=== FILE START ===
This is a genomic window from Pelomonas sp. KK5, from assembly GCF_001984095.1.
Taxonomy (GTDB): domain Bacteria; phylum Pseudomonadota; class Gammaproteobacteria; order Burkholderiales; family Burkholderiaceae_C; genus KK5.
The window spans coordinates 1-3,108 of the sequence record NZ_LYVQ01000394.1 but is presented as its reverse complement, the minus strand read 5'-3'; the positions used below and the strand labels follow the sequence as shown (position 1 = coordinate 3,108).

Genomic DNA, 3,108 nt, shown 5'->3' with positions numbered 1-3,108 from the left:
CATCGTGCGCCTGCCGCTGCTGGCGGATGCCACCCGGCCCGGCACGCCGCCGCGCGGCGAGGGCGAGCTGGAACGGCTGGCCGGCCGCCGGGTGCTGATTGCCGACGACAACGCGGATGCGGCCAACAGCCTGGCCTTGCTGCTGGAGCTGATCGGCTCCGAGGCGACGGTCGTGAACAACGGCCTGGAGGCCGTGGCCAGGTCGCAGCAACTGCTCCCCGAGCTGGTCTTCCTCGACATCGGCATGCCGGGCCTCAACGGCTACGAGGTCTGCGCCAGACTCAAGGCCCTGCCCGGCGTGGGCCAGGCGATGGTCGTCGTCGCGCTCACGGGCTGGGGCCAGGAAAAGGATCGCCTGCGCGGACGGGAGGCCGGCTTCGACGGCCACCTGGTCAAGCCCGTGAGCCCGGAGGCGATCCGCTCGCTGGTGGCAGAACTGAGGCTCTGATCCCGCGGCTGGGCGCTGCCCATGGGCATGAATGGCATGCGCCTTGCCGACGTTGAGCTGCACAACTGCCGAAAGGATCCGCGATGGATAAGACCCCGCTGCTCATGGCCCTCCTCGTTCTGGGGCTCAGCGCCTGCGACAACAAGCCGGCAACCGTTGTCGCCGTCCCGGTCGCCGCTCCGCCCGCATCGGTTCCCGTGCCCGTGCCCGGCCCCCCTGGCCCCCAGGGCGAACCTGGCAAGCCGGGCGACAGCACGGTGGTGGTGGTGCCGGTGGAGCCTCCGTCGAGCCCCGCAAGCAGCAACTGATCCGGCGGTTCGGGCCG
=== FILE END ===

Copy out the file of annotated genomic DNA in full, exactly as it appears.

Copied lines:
This is a genomic window from Pelomonas sp. KK5, from assembly GCF_001984095.1.
Taxonomy (GTDB): domain Bacteria; phylum Pseudomonadota; class Gammaproteobacteria; order Burkholderiales; family Burkholderiaceae_C; genus KK5.
The window spans coordinates 1-3,108 of the sequence record NZ_LYVQ01000394.1 but is presented as its reverse complement, the minus strand read 5'-3'; the positions used below and the strand labels follow the sequence as shown (position 1 = coordinate 3,108).

Genomic DNA, 3,108 nt, shown 5'->3' with positions numbered 1-3,108 from the left:
CATCGTGCGCCTGCCGCTGCTGGCGGATGCCACCCGGCCCGGCACGCCGCCGCGCGGCGAGGGCGAGCTGGAACGGCTGGCCGGCCGCCGGGTGCTGATTGCCGACGACAACGCGGATGCGGCCAACAGCCTGGCCTTGCTGCTGGAGCTGATCGGCTCCGAGGCGACGGTCGTGAACAACGGCCTGGAGGCCGTGGCCAGGTCGCAGCAACTGCTCCCCGAGCTGGTCTTCCTCGACATCGGCATGCCGGGCCTCAACGGCTACGAGGTCTGCGCCAGACTCAAGGCCCTGCCCGGCGTGGGCCAGGCGATGGTCGTCGTCGCGCTCACGGGCTGGGGCCAGGAAAAGGATCGCCTGCGCGGACGGGAGGCCGGCTTCGACGGCCACCTGGTCAAGCCCGTGAGCCCGGAGGCGATCCGCTCGCTGGTGGCAGAACTGAGGCTCTGATCCCGCGGCTGGGCGCTGCCCATGGGCATGAATGGCATGCGCCTTGCCGACGTTGAGCTGCACAACTGCCGAAAGGATCCGCGATGGATAAGACCCCGCTGCTCATGGCCCTCCTCGTTCTGGGGCTCAGCGCCTGCGACAACAAGCCGGCAACCGTTGTCGCCGTCCCGGTCGCCGCTCCGCCCGCATCGGTTCCCGTGCCCGTGCCCGGCCCCCCTGGCCCCCAGGGCGAACCTGGCAAGCCGGGCGACAGCACGGTGGTGGTGGTGCCGGTGGAGCCTCCGTCGAGCCCCGCAAGCAGCAACTGATCCGGCGGTTCGGGCCG